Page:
One of the more puzzling aspects of human psychopathology has always been the tendency of disturbed people to harm themselves in any number of ways. Psychiatry has focused on those whose self-harm ends up largely focused on their own bodies. The penal system and the political system have largely taken jurisdiction or those whose self-harm ends up hurting other people. Because our reaction to the latter is largely one of punishment, we know relatively little about what makes them do the things they do, or what could prevent it. For those who harm themselves the picture is becoming somewhat clearer as we understand more about the long-term effects of severe trauma.
The endorphins our bodies produce are not just painkillers. They reduce anxiety, rage, depression, and fear. They are vital to attachment behavior from birth to death. They increase when social support increases; they decrease when social support is withdrawn. Lack of early care in animals effectively reduces endorphins and may do so in people as well. Not surprisingly, given their powerful analgesic and calming effects, large amounts of endorphins are released as an integral part of the fight-or-flight response (Bremner, Davis, Southwick, Krystal, & Charney, 1993; B. A. Van der Kolk, 1987, 1996; B.A. Van der Kolk, Greenberg, Boyd, & Krystal, 1985). After all, if we are running from an enemy and sprain an ankle, it is far better if we are unable to feel the pain until we have reached safety. But what happens to the normal endorphin response when people are exposed to chronic and repeated stress, when their bodies are repeatedly exposed to these powerful agents? Stress-induced analgesia has been described in animals following exposure to inescapable shock. In severely stressed animals, signs of opiate withdrawal can be triggered by stopping the stress or by giving the animal a drug that counteracts the effects of the endorphins. One theory is that some chronically stressed people may become addicted to their own circulating endorphins because of overexposure and impaired regulation of the endorphins as a result of chronic stress. Whenever the stress is relieved, they feel worse, not better. They go into an opiate withdrawal syndrome that is similar to heroin withdrawal. They feel anxious, irritable, depressed, and miserable (B.A. Van der Kolk et al., 1985). In order to feel better they must do something to get their endorphin level back up, and that means doing something stressful. What they end up doing is determined by what works, their own experience and inclinations (Stanley et al., 2010).
Stress-addicted children are often those children in the classroom who cannot tolerate a calm atmosphere but must keep antagonizing everyone else until the stress level is high enough for them to achieve some degree of internal equilibrium again. Violence is exciting and stressful, and repeated violent acting out, gang behavior, fighting, bullying, and many forms of criminal activity have the additional side effect of producing high levels of stress in people who have grown addicted to such risk-taking behavior. People who self-mutilate, who literally cut and burn their arms, legs, and torso have always puzzled psychiatrists because this self-mutilation did not seem to be aimed at suicide. People who self-mutilate report a rising sense of internal tension that is relieved when they cut themselves. People who self-mutilators are frequently those who as children were abused, often sexually abused and have learned that hurting the body will evoke a calming response because of endorphin release (Stanley et al., 2010). They have not been able to find comfort from other people and instead must rely on their own methods, even if that means self-harm. Many people appear to seek out high-risk jobs or forms of recreation and talk about the "high" they feel, even at risking their lives. An important element of these behaviors is control. All of these examples are ones in which people have the opportunity to overcome and defeat helplessness by taking control. No one else is hurting them, risking their lives, threatening them-they are playing with life and death themselves; they are in charge.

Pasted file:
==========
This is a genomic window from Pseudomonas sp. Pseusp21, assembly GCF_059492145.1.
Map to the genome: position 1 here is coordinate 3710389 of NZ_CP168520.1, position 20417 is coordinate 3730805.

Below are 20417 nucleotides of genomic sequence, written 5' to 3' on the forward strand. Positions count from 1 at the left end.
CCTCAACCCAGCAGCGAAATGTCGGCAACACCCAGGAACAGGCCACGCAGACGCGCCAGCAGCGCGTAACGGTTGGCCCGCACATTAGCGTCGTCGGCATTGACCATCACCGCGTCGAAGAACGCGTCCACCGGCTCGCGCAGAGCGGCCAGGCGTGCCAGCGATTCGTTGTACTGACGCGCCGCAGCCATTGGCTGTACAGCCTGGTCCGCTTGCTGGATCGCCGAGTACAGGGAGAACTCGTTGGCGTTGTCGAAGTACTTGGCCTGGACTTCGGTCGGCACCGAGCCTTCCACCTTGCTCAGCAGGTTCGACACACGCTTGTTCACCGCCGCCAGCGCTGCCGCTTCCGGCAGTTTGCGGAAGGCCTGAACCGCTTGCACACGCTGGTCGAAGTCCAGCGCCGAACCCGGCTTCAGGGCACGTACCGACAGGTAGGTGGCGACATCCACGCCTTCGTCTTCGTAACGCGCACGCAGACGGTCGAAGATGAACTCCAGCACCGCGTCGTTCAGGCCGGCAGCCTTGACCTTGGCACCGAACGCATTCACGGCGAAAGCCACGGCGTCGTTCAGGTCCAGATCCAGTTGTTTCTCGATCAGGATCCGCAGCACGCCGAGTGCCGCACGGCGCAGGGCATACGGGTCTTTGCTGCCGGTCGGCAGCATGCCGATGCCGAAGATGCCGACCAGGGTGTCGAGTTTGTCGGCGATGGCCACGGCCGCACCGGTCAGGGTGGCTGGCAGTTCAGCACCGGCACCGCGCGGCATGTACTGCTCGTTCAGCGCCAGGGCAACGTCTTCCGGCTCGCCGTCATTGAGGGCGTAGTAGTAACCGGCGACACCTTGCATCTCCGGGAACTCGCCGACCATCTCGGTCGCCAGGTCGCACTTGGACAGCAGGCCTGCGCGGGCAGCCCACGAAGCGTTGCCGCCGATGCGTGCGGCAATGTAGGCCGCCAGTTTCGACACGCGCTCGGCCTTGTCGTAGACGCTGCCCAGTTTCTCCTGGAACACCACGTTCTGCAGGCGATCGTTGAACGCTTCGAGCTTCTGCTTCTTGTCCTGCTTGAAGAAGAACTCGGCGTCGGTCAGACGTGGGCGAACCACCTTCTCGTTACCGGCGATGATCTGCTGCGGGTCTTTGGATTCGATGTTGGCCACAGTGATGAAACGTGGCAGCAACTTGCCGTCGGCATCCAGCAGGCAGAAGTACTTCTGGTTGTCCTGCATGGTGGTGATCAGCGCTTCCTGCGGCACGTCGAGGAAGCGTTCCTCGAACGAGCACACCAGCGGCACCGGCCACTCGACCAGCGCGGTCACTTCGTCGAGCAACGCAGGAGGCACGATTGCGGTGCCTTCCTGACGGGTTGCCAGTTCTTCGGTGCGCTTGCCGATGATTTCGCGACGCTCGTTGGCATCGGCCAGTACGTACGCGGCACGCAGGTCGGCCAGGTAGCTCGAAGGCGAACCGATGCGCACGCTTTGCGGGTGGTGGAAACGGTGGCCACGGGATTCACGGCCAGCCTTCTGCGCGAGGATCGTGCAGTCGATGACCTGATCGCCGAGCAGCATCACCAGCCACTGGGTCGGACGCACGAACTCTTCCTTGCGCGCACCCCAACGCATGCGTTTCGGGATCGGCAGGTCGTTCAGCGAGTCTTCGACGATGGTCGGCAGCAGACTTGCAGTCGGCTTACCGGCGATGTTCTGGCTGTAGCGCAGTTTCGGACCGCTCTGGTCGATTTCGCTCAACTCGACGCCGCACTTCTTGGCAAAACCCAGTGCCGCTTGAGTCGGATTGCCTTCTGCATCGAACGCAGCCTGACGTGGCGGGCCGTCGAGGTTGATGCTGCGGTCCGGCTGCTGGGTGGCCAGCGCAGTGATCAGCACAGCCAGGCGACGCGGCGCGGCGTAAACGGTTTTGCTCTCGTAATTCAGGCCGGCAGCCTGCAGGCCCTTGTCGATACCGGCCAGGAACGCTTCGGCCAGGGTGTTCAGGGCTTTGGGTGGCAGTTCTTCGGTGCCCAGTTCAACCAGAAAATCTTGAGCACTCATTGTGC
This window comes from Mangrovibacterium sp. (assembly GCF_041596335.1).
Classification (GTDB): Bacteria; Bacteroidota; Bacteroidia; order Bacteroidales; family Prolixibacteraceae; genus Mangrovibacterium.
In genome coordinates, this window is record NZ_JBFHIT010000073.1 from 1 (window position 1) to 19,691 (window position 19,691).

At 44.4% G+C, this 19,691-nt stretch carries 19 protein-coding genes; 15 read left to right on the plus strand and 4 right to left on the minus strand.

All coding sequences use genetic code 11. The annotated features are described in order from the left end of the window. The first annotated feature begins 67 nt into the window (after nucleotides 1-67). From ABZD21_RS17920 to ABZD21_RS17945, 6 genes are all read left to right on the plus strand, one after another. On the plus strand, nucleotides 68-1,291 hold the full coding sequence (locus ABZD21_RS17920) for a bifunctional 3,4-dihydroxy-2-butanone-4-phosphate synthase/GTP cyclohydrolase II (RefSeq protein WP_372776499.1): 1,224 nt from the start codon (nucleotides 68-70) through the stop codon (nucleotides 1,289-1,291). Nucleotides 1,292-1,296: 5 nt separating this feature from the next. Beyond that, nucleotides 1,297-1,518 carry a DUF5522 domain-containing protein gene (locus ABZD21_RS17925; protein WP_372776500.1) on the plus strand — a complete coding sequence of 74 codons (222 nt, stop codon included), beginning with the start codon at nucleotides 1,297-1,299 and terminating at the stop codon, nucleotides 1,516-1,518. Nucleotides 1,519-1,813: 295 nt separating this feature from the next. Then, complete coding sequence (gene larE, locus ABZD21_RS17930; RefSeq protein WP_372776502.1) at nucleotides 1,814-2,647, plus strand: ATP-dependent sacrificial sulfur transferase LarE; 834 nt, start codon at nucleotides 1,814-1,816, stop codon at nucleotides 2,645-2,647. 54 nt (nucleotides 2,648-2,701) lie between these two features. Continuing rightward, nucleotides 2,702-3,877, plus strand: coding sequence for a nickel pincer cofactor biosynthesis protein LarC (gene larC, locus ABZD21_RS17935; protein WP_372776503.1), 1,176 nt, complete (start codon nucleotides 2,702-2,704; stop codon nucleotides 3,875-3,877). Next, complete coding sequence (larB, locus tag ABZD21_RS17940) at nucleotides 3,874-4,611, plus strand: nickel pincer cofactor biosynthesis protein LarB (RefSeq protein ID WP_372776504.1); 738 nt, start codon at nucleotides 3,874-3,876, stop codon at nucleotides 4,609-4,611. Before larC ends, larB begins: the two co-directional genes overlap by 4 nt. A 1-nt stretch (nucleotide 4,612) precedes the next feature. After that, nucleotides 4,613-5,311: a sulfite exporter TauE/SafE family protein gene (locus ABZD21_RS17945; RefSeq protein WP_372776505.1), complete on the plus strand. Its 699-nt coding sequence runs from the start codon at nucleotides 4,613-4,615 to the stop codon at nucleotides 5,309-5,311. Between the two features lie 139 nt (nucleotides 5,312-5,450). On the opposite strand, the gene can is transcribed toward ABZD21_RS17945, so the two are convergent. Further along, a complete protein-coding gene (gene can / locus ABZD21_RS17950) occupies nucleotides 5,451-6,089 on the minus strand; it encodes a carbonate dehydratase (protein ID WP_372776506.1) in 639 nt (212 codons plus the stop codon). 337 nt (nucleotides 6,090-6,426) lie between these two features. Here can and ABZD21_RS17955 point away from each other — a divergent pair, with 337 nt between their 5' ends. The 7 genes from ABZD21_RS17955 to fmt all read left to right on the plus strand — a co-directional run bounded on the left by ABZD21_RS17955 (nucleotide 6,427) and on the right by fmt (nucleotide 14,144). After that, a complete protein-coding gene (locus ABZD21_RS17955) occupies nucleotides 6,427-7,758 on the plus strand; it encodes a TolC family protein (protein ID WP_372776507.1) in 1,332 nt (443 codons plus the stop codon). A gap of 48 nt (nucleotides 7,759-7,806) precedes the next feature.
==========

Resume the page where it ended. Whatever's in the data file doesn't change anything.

Bremner, D., Davis, M., Southwick, S. M., Krystal, H., & Charney, D. S. (1993). Neurobiology of posttraumatic stress disorder. In M. Oldham, M. B. Riba, & A. Tasman (Eds.), Review of Psychiatry: Volume 12. Washington, D.C.: American Psychiatric Press.
Stanley, B., Sher, L., Wilson, S., Ekman, R., Huang, Y.-y., Mann, J. J., . . . Sahlgrenska, a. (2010). Non-suicidal self-injurious behavior, endogenous opioids and monoamine neurotransmitters. Journal of Affective Disorders, 124(1), 134-140. doi:10.1016/j.jad.2009.10.028
Van der Kolk, B. A. (1987). The separation cry and the trauma response: developmental issues in the psychobiology of attachment and separation. In B. A. Van der Kolk (Ed.), , Psychological Trauma (pp. 31-62). Washington, D. C.: American Psychiatric Press.
Van der Kolk, B. A. (1996). The body keeps the score: Approaches to the psychobiology of posttraumatic stress disorder. In V. d. K. B., L. Weisaeth, & M. A. C. (Eds.), Traumatic Stress: The Effects of Overwhelming Experience on Mind, Body and Society. (pp. 214-241). New York: Guilford.
Van der Kolk, B. A., Greenberg, M., Boyd, H., & Krystal, J. (1985). Inescapable shock, neurotransmitters, and addiction to trauma: Toward a psychobiology of post traumatic stress. . Biological Psychiatry, 20(314-325).
Excerpt from Bloom, S. L. (2013) Creating Sanctuary: Toward the Evolution of Sane Societies. New York: Routledge